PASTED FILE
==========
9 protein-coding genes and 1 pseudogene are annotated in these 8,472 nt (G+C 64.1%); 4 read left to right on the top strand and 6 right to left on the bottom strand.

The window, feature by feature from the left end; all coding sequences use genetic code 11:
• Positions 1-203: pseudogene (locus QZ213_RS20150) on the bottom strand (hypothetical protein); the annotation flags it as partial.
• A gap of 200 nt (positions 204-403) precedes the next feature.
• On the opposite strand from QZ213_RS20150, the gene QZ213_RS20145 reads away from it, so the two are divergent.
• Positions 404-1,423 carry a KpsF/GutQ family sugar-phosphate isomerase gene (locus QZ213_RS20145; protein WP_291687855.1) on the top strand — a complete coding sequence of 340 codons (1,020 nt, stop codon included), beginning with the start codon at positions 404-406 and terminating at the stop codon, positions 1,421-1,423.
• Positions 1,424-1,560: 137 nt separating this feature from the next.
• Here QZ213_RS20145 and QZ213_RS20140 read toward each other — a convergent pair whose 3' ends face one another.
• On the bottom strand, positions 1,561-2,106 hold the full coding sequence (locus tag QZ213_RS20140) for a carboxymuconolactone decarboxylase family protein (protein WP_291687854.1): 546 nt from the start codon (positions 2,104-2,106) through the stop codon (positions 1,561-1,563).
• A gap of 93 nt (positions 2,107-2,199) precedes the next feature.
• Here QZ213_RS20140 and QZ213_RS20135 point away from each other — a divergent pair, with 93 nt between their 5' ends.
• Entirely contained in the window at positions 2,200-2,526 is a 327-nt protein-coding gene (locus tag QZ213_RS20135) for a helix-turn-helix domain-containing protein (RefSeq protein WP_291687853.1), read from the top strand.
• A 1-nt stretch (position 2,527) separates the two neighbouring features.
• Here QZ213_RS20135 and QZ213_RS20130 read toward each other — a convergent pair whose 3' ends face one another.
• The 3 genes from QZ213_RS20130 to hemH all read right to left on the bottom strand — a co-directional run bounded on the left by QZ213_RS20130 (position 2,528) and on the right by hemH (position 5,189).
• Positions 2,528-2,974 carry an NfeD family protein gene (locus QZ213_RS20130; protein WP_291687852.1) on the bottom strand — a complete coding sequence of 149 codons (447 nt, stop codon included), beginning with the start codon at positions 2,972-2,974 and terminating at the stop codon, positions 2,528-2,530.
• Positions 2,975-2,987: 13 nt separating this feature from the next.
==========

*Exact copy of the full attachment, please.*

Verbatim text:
9 protein-coding genes and 1 pseudogene are annotated in these 8,472 nt (G+C 64.1%); 4 read left to right on the top strand and 6 right to left on the bottom strand.

The window, feature by feature from the left end; all coding sequences use genetic code 11:
• Positions 1-203: pseudogene (locus QZ213_RS20150) on the bottom strand (hypothetical protein); the annotation flags it as partial.
• A gap of 200 nt (positions 204-403) precedes the next feature.
• On the opposite strand from QZ213_RS20150, the gene QZ213_RS20145 reads away from it, so the two are divergent.
• Positions 404-1,423 carry a KpsF/GutQ family sugar-phosphate isomerase gene (locus QZ213_RS20145; protein WP_291687855.1) on the top strand — a complete coding sequence of 340 codons (1,020 nt, stop codon included), beginning with the start codon at positions 404-406 and terminating at the stop codon, positions 1,421-1,423.
• Positions 1,424-1,560: 137 nt separating this feature from the next.
• Here QZ213_RS20145 and QZ213_RS20140 read toward each other — a convergent pair whose 3' ends face one another.
• On the bottom strand, positions 1,561-2,106 hold the full coding sequence (locus tag QZ213_RS20140) for a carboxymuconolactone decarboxylase family protein (protein WP_291687854.1): 546 nt from the start codon (positions 2,104-2,106) through the stop codon (positions 1,561-1,563).
• A gap of 93 nt (positions 2,107-2,199) precedes the next feature.
• Here QZ213_RS20140 and QZ213_RS20135 point away from each other — a divergent pair, with 93 nt between their 5' ends.
• Entirely contained in the window at positions 2,200-2,526 is a 327-nt protein-coding gene (locus tag QZ213_RS20135) for a helix-turn-helix domain-containing protein (RefSeq protein WP_291687853.1), read from the top strand.
• A 1-nt stretch (position 2,527) separates the two neighbouring features.
• Here QZ213_RS20135 and QZ213_RS20130 read toward each other — a convergent pair whose 3' ends face one another.
• The 3 genes from QZ213_RS20130 to hemH all read right to left on the bottom strand — a co-directional run bounded on the left by QZ213_RS20130 (position 2,528) and on the right by hemH (position 5,189).
• Positions 2,528-2,974 carry an NfeD family protein gene (locus QZ213_RS20130; protein WP_291687852.1) on the bottom strand — a complete coding sequence of 149 codons (447 nt, stop codon included), beginning with the start codon at positions 2,972-2,974 and terminating at the stop codon, positions 2,528-2,530.
• Positions 2,975-2,987: 13 nt separating this feature from the next.